Chris Gibbons

is a Philadelphia writer

In autumn 1918, during World War I's great Meuse-Argonne offensive in France, a badly wounded young American soldier lay on his back, clutching the hand of a chaplain, Lt. Joseph Wolfe, as the priest administered last rites.

Although the battle raged around them, an eerie calm enveloped the fallen soldier as he looked up into Wolfe's eyes, knowing that they were likely the last he'd gaze into upon this earth. The chaplain held his emotions in check, finished his prayer, and made the sign of the cross above the young soldier's body.

Wolfe's grim tasks were just beginning. Dead and wounded soldiers littered the floor of the Argonne Forest. Cries for help pierced the air amid the hissing bullets, rattling machine-gun fire, and exploding mortar shells. Wolfe crawled over and knelt next to another wounded American soldier, trying to help him in any way he could.

Other 28th Division soldiers, who had taken cover, were stunned by what they saw. "Calmly and without fear [Wolfe] administered to the boys who were hurt and those who were in danger," wrote fellow soldier John J. Mangan in a letter to the Public Ledger in November 1918. "This is but one instance of the work of this noble priest that the boys who were out there were able to see." A wounded soldier told Mangan that Wolfe "spent three days on the line without a bite to eat . . . out there in the thickest of the shelling, not knowing the minute when it would come his turn."

My continuing search for the Roman Catholic High School alumni who gave their lives in World War I led me to the heroic story of the Rev. Joseph L.N. Wolfe. I had come across numerous newspaper articles lauding Wolfe's acts of bravery during the Great War and unexpectedly discovered that he graduated from the historic school in 1899.

Born in Philadelphia in 1881, and raised in the Logan Square section, Wolfe pursued theological studies at St. Charles Borromeo Seminary following Roman, and was ordained a priest in 1906. He was serving as assistant pastor at St. Patrick's Church in Rittenhouse Square when the United States entered World War I in 1917. Wolfe enlisted at the age of 35 and was assigned as a chaplain in the 110th Infantry Regiment in the 55th Infantry Brigade of Pennsylvania's 28th Division.

Wolfe saw some of the bloodiest fighting of the war as his division fought in nearly every major Army engagement: Champagne, Marne, Marne-Aisne, Aisne-Oise, Meuse-Argonne, and Metz. His letters home, frequently published in the Catholic Standard and Times, not only revealed the horrors of war, but also the incredible bravery of American soldiers.

"During these days of terrible fighting there were many acts of heroism performed," Wolf wrote. "Litter bearers bravely running out on the battlefield to carry in the wounded, ambulance drivers disregarding their own safety, boldly driving their machines over roads exposed to enemy view and often under shell fire. . . . Then there were the runners, often mere boys, stationed every few hundred yards to relay messages back and forth. And they ran and delivered their messages, taking amazing risks, sometimes giving up their lives in the effort."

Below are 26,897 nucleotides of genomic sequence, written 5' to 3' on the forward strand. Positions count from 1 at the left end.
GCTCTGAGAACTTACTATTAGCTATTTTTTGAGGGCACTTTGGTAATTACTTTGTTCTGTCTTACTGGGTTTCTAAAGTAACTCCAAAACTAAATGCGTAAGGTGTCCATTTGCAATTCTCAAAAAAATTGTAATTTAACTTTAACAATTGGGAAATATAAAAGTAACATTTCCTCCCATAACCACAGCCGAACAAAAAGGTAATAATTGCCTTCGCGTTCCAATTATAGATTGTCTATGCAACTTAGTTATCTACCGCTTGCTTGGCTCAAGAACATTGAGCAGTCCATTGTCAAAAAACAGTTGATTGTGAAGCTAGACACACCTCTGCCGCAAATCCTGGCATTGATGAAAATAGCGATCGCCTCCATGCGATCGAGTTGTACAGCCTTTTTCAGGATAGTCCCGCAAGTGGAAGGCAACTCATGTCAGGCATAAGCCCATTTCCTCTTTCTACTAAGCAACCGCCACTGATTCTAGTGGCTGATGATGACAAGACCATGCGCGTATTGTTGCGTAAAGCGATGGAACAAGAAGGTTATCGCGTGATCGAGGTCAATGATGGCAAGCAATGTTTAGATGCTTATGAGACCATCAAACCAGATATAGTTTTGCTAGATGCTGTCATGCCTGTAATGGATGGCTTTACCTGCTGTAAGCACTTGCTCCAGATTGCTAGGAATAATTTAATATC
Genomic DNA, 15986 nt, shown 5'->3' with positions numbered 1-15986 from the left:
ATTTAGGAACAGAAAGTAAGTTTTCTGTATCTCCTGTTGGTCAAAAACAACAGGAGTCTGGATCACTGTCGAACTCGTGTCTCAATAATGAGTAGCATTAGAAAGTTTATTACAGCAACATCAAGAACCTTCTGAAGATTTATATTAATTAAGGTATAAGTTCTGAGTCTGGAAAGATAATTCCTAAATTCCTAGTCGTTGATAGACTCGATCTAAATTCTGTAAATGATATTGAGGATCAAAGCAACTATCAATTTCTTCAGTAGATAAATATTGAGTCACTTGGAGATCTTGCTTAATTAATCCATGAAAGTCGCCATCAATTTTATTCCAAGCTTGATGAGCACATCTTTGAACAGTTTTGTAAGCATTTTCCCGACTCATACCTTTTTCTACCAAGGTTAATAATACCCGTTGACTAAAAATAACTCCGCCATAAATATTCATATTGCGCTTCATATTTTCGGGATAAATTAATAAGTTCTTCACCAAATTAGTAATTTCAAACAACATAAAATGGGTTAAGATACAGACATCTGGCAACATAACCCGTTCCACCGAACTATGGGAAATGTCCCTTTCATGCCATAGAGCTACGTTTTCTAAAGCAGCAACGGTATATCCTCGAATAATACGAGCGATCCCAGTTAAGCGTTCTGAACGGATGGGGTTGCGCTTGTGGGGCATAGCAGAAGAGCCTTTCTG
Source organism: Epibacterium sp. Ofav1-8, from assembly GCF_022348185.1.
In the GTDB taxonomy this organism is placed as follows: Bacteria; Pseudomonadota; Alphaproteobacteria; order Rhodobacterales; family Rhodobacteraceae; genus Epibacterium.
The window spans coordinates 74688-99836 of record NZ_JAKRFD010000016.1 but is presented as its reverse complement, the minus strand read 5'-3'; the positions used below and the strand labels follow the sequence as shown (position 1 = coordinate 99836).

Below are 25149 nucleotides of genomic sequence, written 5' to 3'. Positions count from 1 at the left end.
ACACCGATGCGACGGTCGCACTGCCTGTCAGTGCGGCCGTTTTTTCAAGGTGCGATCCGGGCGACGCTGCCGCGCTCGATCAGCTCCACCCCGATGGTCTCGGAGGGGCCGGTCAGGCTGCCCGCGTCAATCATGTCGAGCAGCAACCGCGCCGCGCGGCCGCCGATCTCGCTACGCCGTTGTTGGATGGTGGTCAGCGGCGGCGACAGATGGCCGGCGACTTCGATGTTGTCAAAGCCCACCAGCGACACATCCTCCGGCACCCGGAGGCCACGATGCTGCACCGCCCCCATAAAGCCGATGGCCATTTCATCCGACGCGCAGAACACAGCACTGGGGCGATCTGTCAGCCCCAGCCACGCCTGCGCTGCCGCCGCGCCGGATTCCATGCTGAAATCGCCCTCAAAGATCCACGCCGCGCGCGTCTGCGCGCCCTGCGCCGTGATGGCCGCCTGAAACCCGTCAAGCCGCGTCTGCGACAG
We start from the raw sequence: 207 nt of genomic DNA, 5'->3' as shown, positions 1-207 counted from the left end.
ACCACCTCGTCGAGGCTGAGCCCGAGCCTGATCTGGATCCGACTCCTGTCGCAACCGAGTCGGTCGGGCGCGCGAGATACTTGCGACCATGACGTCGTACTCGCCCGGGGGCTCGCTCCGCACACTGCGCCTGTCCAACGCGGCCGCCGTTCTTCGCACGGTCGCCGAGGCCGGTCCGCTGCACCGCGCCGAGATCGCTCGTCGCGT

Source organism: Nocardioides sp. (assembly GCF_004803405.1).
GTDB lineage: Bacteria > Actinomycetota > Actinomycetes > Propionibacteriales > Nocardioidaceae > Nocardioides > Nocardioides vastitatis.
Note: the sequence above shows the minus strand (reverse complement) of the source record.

But it was Wolfe's own heroic exploits that won him the admiration of the 28th Division soldiers. The Public Ledger referred to him as the "Father Duffy of the 28th" in deference to the nationally known Father Francis Duffy of New York's famed Irish American 69th Infantry Regiment. Soldiers returning to Philadelphia continually praised Wolfe for his courage under fire.

"That man is right up in the front lines all the time, encouraging and administering to the boys," said Capt. James McMonigle in the Public Ledger. "I've seen him stay out for days at a time under fire, administering the rites of his Church to the boys and burying the dead. I've laid with him in a ditch at times for hours. If a man deserves a monument, and a big one, for bravery, it is our chaplain." For his gallantry in battle, Wolfe was awarded the Citation Star, WWI's equivalent to the Silver Star, by General of the Armies John J. Pershing.

Upon returning home to Philadelphia in May 1919, Wolfe consoled many grieving parents who wanted to learn of their son's final moments. Over the years, he delivered sermons at numerous memorial services throughout the city, and remained active in veterans' affairs. In 1926 Wolfe was selected as the national chaplain of the American Legion on the first ballot.

Wolfe also served as pastor in the West Philadelphia parishes of St. Barbara's and St. Gregory's. He died in 1949 at age 67 and is buried at Holy Cross Cemetery in Yeadon.

As we approach the 100th anniversary of America's entry into World War I, Wolfe's words in 1919 during a war memorial service at St. John's Church in Manayunk still resonate. He stated that America betrays her war dead and abandons her principles if "she harkens to the clamor of selfish men for material gain . . . and fails to bring liberty and justice to all without exception, fails to insist that the rights of small nations be respected or that the principle of self-determination be applied to all."